originalImageR.pData[n] = *pbyTemp++; originalImageG.pData[n] = *pbyTemp++; originalImageB.pData[n] = *pbyTemp++; }
FindEdge( originalImageR, OutputRed );
FindEdge( originalImageG, OutputGreen );
FindEdge( originalImageB, OutputBlue );
pbyTemp = pbyBMP_io;
for (int n= 0; n < nWidth * nHeight; n++)
{
*pbyTemp++ = OutputRed.pData[n];
*pbyTemp++ = OutputGreen.pData[n];
*pbyTemp++ = OutputBlue.pData[n];
}

`BMPLoader::LoadBMP`

uses GDI+ to load an image file. It uses the `GDIPlus::Bitmap`

class to read an image from a file. `m_pBitmap->LockBits()`

provides the image data.

Gdiplus::Bitmap* m_pBitmap = new Gdiplus::Bitmap(pFileName_i, true);
BYTE* pbyData = 0;
int nWidth = m_pBitmap->GetWidth();
int nHeight = m_pBitmap->GetHeight();
Gdiplus::Rect rect(0,0,nWidth,nHeight);
Gdiplus::BitmapData pBMPData;
m_pBitmap->LockBits( &rect,Gdiplus::ImageLockMode::ImageLockModeRead,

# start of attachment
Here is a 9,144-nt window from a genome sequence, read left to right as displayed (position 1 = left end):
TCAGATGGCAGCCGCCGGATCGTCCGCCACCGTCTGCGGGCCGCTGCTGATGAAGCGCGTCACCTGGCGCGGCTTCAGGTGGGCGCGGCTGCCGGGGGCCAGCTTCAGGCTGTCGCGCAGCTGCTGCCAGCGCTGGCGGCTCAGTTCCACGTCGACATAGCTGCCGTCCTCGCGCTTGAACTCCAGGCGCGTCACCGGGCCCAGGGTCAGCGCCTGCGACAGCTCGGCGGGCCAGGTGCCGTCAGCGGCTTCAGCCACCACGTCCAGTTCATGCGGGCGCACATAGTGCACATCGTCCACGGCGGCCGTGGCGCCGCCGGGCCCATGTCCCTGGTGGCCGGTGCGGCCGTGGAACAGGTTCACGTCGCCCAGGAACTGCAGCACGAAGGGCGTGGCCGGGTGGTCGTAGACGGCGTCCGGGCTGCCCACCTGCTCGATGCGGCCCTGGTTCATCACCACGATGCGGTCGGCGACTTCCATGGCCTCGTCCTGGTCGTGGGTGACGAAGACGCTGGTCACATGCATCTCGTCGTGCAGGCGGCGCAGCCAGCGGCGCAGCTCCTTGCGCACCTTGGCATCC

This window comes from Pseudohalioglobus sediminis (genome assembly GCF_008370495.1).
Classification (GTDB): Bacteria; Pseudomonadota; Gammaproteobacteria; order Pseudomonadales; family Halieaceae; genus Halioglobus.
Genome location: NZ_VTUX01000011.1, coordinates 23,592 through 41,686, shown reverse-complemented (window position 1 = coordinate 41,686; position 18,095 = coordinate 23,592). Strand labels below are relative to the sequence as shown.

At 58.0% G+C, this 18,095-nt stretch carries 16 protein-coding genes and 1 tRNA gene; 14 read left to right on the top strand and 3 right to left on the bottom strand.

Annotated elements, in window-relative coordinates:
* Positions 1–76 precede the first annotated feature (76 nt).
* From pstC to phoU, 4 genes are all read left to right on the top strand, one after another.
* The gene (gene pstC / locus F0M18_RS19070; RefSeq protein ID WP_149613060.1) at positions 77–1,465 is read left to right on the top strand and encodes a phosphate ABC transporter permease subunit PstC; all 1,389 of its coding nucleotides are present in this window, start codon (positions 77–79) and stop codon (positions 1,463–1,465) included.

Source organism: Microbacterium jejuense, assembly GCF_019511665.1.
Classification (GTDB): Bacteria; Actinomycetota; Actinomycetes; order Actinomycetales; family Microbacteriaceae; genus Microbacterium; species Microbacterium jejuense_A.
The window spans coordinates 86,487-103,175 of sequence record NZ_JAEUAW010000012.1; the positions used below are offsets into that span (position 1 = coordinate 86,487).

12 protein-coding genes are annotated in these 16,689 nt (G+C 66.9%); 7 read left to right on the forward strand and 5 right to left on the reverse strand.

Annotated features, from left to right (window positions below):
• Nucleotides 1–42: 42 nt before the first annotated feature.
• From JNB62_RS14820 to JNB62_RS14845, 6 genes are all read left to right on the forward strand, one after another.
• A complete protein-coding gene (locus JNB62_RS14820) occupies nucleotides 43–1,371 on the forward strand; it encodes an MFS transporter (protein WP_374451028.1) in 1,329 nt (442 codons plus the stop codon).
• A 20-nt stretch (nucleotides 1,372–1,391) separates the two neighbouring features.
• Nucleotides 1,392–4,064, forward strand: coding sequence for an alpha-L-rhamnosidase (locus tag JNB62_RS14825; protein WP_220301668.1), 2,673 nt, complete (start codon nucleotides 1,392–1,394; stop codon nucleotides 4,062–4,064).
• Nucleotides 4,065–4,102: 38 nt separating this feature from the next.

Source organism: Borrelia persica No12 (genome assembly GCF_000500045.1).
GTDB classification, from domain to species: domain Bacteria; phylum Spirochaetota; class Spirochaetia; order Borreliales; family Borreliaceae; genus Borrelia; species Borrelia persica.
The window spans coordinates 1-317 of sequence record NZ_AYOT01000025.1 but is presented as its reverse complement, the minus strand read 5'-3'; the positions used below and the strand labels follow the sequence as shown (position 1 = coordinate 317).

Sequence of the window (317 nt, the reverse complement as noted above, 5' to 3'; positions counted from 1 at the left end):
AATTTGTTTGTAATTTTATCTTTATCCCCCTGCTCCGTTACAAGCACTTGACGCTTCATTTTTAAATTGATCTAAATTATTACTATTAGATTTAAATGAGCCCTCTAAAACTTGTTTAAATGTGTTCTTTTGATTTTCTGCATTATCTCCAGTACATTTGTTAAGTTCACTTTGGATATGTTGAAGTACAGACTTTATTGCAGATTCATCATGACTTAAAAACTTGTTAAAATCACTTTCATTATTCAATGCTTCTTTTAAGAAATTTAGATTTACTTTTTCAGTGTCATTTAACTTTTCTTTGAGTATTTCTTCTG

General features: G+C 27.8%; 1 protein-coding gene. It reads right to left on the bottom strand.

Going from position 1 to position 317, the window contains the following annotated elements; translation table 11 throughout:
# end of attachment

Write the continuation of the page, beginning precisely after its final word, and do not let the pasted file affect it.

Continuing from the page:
PixelFormat24bppRGB, &pBMPData );
pbyData_o = new BYTE[nWidth * nHeight * 3];
nWidth_o = nWidth;
nHeight_o = nHeight;
if( 0 == pBMPData.Scan0 )
{
return false;
}
BYTE* pSrc = (BYTE*)pBMPData.Scan0;
int nVert = nHeight - 1;
for( int nY = 0; nY < nHeight && nVert > 0; nY++ )
{
BYTE* pDest = pbyData_o + ( nWidth * nVert * 3 );
memcpy( pDest, pSrc, 3 * nWidth);
nVert--;
pSrc += ( nWidth * 3 );
}
m_pBitmap->UnlockBits( &pBMPData );

## History

- 19 July 2010 - Initial version.
- 28 July 2010 - Added the
`AppError`

class to display an error message if the shader creation fails. - 14 August 2010 - Added Cartoon effect functionality.
- 20 August 2010 - Added JPEG, PNG image loading using GDI+.